The bad reputation dates back to the Dark Ages when witch hunts were a thing. Usually it was older single women who were accused, and their pet cats were thought to be their ‘familiars,’ or demonic animals that had been given to them by the devil.
Medieval folklore also pegged bats as witches’ familiars, and seeing a bat on Halloween was a very bad sign. If a bat was spotted flying around your house 3 times, it meant someone living there would soon die.
Ancient folklore says that if a spider falls into a candle-lit lamp and is consumed by the flame, witches are around.
The stereotypical description of an old lady with a pointy black hat and warts on her nose stirring a magical cauldron stems from a pagan goddess known as ‘the crone.’ She was honored during Samhain and was also called ‘the old one’ and ‘Earth Mother’ and she symbolized wisdom, change and the turning of seasons.
The pagan Celts believed that after death your soul went into the crone’s cauldron, and it symbolized the Earth mother’s womb. The souls awaited reincarnation there, and the goddess’ stirring allowed for new souls to enter and old souls to be reborn.
It was believed that during Samhain (a Gaelic festival marking the end of the harvest season) the veil between our world and the ghost world was super-thin and the dead could mingle with us. Visiting ghosts could disguise themselves however they wanted and knock on your door asking for money or food. If you turned them away, you risked being cursed.
Most people believe that the scarecrow was invented to keep birds away from the field’s crops, but some scholars believe that the idea originated in ancient times when a man was sacrificed to appease the gods and insure a great harvest. The man was believed to have been hung up over the fields. Yikes.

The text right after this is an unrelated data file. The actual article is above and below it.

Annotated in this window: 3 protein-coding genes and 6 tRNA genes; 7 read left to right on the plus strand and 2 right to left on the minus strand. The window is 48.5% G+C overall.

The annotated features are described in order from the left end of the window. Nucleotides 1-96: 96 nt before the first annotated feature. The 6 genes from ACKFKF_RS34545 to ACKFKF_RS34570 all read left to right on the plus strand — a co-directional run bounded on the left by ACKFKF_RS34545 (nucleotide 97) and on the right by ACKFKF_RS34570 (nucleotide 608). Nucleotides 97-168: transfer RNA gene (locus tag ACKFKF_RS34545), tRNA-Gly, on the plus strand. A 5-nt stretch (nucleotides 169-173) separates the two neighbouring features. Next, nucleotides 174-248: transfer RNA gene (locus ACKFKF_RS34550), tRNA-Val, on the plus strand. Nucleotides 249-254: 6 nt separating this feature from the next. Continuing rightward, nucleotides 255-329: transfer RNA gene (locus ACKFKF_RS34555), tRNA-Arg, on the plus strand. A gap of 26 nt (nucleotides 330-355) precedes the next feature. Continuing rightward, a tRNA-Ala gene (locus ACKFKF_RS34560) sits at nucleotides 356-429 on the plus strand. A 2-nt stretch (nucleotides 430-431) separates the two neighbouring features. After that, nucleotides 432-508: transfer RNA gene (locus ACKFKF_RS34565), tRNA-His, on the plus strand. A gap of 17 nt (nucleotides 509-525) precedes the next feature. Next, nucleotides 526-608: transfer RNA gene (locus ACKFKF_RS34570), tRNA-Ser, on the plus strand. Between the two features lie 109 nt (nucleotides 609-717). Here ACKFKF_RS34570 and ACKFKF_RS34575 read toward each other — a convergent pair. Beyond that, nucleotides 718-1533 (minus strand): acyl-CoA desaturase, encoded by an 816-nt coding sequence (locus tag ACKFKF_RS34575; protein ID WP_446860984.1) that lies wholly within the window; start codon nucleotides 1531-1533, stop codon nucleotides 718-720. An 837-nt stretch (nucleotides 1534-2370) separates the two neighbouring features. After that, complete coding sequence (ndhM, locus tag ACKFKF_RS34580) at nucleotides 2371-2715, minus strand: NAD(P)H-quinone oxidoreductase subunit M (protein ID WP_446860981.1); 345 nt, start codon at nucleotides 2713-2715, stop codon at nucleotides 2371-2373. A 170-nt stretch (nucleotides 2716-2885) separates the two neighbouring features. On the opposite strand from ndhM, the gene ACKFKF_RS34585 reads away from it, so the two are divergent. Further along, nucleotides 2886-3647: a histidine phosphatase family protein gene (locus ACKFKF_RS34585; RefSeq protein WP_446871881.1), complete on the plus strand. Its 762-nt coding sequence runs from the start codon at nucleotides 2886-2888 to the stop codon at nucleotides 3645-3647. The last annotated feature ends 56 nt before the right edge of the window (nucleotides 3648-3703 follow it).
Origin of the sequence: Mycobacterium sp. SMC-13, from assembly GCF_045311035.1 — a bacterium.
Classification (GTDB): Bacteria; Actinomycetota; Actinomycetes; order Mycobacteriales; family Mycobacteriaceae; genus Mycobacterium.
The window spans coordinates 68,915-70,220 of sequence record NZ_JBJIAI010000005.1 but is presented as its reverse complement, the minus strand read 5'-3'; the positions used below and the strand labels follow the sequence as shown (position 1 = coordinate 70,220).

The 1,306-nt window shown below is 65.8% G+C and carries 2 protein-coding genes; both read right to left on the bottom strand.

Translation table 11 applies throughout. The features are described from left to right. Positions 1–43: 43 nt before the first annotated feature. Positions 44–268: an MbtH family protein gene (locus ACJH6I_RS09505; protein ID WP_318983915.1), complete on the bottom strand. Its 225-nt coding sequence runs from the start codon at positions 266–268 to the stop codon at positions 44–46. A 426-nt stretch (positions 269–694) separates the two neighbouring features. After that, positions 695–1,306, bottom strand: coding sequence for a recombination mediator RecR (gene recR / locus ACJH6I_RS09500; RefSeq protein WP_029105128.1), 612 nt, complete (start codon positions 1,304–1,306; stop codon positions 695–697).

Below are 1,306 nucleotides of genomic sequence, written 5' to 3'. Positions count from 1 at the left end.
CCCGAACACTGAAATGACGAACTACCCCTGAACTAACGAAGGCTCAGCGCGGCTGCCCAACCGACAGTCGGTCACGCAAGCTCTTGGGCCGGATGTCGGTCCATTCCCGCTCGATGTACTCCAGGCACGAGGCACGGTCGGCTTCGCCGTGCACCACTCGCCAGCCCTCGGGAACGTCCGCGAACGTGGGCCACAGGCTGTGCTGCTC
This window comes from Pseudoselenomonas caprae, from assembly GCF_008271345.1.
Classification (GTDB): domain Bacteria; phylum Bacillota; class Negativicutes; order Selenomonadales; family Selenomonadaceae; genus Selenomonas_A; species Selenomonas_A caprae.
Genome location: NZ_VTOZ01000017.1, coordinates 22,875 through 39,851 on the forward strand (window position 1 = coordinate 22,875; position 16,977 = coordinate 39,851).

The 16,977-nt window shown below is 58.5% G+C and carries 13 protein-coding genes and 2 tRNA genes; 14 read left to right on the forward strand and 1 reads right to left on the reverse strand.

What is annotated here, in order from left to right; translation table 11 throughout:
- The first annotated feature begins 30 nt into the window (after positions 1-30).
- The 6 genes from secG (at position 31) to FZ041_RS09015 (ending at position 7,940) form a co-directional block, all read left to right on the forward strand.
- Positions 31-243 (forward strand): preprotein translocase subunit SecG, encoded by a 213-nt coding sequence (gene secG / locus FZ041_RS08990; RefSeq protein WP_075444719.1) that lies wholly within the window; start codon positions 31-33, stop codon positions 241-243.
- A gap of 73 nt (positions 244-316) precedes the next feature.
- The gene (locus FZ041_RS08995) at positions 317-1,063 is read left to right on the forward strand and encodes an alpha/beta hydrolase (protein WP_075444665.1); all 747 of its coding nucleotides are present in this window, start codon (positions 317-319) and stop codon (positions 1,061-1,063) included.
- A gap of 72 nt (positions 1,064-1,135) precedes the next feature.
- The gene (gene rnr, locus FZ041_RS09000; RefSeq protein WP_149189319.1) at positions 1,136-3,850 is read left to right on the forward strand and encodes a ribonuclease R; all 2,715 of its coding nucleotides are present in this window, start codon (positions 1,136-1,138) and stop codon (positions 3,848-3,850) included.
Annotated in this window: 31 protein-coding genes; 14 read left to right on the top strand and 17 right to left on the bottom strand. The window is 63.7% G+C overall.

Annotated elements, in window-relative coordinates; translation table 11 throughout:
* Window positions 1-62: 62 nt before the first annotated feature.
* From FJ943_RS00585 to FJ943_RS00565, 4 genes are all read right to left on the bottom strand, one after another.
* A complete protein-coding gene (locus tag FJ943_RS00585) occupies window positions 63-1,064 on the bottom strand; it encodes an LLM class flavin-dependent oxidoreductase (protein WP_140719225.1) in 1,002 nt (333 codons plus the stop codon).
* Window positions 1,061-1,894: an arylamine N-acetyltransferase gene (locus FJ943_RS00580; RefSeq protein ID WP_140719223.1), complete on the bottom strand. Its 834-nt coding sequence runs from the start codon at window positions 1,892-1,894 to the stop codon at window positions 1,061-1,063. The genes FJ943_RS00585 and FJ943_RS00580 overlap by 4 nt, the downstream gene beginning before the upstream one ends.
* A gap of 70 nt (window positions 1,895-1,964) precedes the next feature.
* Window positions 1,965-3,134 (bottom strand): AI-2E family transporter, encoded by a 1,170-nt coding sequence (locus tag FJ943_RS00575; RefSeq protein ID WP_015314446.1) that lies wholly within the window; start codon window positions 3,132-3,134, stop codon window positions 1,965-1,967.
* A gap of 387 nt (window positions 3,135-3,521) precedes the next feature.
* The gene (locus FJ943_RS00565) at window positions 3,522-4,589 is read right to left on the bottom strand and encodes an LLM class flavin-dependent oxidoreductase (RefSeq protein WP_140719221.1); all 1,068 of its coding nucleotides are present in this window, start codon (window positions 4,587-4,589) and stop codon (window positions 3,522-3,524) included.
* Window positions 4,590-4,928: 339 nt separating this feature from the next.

Orange and Black
The traditional Halloween colors stem from the pagan celebration of autumn and the harvest. Orange symbolizes the colors of the crops and changing leaves, while black marks the ‘death’ of summer.
Celtic folklore tells the tale of a drunker farmer named Jack who tricked the devil, resulting in him being turned away from both the gates of heaven and hell. He wandered around the darkness of purgatory, and made a lantern from a turnip and a burning coal that the devil gave him. With the lantern he guided his lost soul. Celts believed placing Jack O’Lanterns outside would help guide the other lost spirits home.
Samhain was around the same time of the Roman festival honoring Pamona, the goddess of fruit trees. She was often symbolized by an apple, so the fruit became synonymous with the Samhain harvest celebration.
Bobbing for apples
In ancient times the apple was seen as a sacred fruit that could predict the future. Bobbing for apples was a game used for fortune-telling on Halloween night. The first person to grab an apple without using their hands would be the first to marry. If you caught an apple on the first time you would experience true love; if it took a few times you’d be fickle in your love life.
Many have the idea that Halloween is a night of trickery and pranks. The ancient Celts celebrated Samhain with bonfires and jokes, but by the 20s and 30s, the celebrations got more rowdy. Acts of vandalism, possibly due to the tension of the Great Depression, became more and more common. Adults began to hand out candy to curb the trouble, reigniting the forgotten tradition of trick-or-treating. This successfully replaced most of the mischief, so now October 30th is the official night to wreak havoc.
The women that were accused of witchcraft during medieval times were often poor and could not buy horses so they walked through the woods on foot with their walking sticks. Sometimes those sticks were brooms. English folklore says that during night-time ceremonies witches rubbed a potion on their bodies that made them feel as if they were flying by causing numbness, rapid heartbeat, hallucinations and confusion.